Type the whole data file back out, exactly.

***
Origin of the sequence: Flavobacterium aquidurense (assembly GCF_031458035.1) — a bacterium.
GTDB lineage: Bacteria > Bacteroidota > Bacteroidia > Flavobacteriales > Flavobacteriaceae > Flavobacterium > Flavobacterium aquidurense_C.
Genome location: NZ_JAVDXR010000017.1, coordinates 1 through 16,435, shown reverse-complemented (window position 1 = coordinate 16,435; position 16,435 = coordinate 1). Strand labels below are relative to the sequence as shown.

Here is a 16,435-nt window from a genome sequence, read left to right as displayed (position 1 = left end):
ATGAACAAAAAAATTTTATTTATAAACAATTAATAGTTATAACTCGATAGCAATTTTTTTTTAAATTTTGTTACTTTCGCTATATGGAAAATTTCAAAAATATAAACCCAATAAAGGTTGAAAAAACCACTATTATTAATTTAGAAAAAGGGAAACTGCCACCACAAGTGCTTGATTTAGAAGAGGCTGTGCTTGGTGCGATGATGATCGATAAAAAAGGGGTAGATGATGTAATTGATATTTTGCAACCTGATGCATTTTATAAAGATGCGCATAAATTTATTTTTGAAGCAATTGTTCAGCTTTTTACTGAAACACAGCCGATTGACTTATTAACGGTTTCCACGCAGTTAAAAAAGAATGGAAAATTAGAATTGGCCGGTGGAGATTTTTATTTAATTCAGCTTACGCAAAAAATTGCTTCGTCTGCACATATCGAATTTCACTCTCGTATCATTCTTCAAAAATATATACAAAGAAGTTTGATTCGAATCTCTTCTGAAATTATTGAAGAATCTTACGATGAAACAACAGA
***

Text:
Origin of the sequence: Flavobacterium aquidurense (assembly GCF_031458035.1) — a bacterium.
GTDB lineage: Bacteria > Bacteroidota > Bacteroidia > Flavobacteriales > Flavobacteriaceae > Flavobacterium > Flavobacterium aquidurense_C.
Genome location: NZ_JAVDXR010000017.1, coordinates 1 through 16,435, shown reverse-complemented (window position 1 = coordinate 16,435; position 16,435 = coordinate 1). Strand labels below are relative to the sequence as shown.

Here is a 16,435-nt window from a genome sequence, read left to right as displayed (position 1 = left end):
ATGAACAAAAAAATTTTATTTATAAACAATTAATAGTTATAACTCGATAGCAATTTTTTTTTAAATTTTGTTACTTTCGCTATATGGAAAATTTCAAAAATATAAACCCAATAAAGGTTGAAAAAACCACTATTATTAATTTAGAAAAAGGGAAACTGCCACCACAAGTGCTTGATTTAGAAGAGGCTGTGCTTGGTGCGATGATGATCGATAAAAAAGGGGTAGATGATGTAATTGATATTTTGCAACCTGATGCATTTTATAAAGATGCGCATAAATTTATTTTTGAAGCAATTGTTCAGCTTTTTACTGAAACACAGCCGATTGACTTATTAACGGTTTCCACGCAGTTAAAAAAGAATGGAAAATTAGAATTGGCCGGTGGAGATTTTTATTTAATTCAGCTTACGCAAAAAATTGCTTCGTCTGCACATATCGAATTTCACTCTCGTATCATTCTTCAAAAATATATACAAAGAAGTTTGATTCGAATCTCTTCTGAAATTATTGAAGAATCTTACGATGAAACAACAGA